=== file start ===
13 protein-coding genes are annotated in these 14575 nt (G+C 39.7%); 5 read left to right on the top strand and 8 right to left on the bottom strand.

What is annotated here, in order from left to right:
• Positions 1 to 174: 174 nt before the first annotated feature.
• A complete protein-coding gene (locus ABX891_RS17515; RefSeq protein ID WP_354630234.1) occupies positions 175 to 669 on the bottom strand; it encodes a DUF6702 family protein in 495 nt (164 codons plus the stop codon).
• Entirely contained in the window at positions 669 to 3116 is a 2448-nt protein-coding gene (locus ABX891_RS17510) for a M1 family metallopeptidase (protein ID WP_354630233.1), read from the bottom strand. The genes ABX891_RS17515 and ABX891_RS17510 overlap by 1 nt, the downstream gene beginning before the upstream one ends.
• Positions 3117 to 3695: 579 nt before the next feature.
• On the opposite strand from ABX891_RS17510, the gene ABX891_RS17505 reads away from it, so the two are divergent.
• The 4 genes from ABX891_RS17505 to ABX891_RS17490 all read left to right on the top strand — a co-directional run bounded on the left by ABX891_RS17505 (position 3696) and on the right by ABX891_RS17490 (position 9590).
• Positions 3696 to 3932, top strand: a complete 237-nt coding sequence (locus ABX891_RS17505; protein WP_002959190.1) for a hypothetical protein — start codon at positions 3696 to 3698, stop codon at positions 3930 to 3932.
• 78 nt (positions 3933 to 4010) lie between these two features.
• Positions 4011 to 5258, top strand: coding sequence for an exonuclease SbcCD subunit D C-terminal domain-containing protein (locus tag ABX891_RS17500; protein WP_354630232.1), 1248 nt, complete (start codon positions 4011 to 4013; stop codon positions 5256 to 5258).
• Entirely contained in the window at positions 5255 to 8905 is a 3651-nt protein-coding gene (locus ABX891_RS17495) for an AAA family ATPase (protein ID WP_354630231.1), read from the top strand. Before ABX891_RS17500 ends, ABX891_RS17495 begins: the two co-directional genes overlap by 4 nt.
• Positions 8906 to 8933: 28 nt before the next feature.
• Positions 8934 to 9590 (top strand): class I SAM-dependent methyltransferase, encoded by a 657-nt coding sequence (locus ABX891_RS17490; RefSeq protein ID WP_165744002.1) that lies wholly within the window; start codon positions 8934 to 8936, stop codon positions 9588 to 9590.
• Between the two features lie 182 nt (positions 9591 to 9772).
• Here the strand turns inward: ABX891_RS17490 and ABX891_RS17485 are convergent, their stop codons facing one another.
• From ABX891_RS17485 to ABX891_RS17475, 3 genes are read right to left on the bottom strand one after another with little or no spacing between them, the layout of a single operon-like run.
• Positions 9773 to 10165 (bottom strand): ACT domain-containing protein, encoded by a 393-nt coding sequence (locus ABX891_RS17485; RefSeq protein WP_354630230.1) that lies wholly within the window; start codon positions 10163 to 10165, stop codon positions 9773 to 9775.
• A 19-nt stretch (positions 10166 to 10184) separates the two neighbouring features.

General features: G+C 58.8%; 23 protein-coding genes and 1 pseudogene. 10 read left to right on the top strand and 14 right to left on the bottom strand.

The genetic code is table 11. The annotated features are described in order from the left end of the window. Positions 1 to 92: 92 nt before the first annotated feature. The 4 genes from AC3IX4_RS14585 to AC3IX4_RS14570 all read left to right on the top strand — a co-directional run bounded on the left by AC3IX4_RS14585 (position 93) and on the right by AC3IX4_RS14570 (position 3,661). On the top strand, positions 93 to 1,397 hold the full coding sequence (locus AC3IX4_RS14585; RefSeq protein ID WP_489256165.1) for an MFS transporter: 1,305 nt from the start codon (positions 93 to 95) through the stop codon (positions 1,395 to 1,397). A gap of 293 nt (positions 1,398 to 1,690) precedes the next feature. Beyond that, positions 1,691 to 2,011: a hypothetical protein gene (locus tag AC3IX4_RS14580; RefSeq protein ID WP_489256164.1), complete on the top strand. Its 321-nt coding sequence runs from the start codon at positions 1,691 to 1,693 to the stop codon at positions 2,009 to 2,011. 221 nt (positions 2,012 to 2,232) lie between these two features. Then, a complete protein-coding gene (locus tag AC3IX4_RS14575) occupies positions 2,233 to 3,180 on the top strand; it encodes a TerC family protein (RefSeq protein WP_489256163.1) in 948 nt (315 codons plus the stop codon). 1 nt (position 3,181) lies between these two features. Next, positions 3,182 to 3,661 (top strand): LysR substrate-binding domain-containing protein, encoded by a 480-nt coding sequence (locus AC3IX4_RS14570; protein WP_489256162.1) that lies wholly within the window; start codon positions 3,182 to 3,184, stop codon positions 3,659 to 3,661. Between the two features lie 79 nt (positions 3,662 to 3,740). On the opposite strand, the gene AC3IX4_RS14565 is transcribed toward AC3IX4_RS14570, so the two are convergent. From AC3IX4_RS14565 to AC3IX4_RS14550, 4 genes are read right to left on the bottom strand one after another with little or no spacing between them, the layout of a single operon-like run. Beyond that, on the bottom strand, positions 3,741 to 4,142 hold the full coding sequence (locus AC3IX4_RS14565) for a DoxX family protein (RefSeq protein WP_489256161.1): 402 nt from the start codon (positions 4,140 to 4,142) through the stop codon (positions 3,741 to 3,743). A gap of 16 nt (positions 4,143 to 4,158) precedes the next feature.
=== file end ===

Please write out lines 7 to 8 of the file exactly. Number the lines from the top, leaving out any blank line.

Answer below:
• On the opposite strand from ABX891_RS17510, the gene ABX891_RS17505 reads away from it, so the two are divergent.
• The 4 genes from ABX891_RS17505 to ABX891_RS17490 all read left to right on the top strand — a co-directional run bounded on the left by ABX891_RS17505 (position 3696) and on the right by ABX891_RS17490 (position 9590).